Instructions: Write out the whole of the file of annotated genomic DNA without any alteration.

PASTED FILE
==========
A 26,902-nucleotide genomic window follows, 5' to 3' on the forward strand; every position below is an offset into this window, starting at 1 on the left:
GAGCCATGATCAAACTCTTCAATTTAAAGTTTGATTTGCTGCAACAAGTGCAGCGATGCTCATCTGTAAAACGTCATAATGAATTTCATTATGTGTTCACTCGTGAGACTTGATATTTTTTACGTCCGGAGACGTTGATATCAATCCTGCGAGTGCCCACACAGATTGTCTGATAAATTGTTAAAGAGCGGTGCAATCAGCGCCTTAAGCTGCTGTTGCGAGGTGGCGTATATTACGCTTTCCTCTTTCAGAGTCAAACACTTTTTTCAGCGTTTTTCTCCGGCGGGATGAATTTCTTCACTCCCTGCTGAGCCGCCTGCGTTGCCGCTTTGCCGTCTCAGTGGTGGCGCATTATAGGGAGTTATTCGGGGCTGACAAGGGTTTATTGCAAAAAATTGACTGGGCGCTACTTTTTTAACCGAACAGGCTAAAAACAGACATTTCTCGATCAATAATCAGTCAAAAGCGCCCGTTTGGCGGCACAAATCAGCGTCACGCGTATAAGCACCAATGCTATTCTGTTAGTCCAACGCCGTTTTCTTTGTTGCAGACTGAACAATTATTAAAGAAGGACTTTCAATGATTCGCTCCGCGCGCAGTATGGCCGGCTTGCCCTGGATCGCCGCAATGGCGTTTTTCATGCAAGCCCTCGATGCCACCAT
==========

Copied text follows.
A 26,902-nucleotide genomic window follows, 5' to 3' on the forward strand; every position below is an offset into this window, starting at 1 on the left:
GAGCCATGATCAAACTCTTCAATTTAAAGTTTGATTTGCTGCAACAAGTGCAGCGATGCTCATCTGTAAAACGTCATAATGAATTTCATTATGTGTTCACTCGTGAGACTTGATATTTTTTACGTCCGGAGACGTTGATATCAATCCTGCGAGTGCCCACACAGATTGTCTGATAAATTGTTAAAGAGCGGTGCAATCAGCGCCTTAAGCTGCTGTTGCGAGGTGGCGTATATTACGCTTTCCTCTTTCAGAGTCAAACACTTTTTTCAGCGTTTTTCTCCGGCGGGATGAATTTCTTCACTCCCTGCTGAGCCGCCTGCGTTGCCGCTTTGCCGTCTCAGTGGTGGCGCATTATAGGGAGTTATTCGGGGCTGACAAGGGTTTATTGCAAAAAATTGACTGGGCGCTACTTTTTTAACCGAACAGGCTAAAAACAGACATTTCTCGATCAATAATCAGTCAAAAGCGCCCGTTTGGCGGCACAAATCAGCGTCACGCGTATAAGCACCAATGCTATTCTGTTAGTCCAACGCCGTTTTCTTTGTTGCAGACTGAACAATTATTAAAGAAGGACTTTCAATGATTCGCTCCGCGCGCAGTATGGCCGGCTTGCCCTGGATCGCCGCAATGGCGTTTTTCATGCAAGCCCTCGATGCCACCAT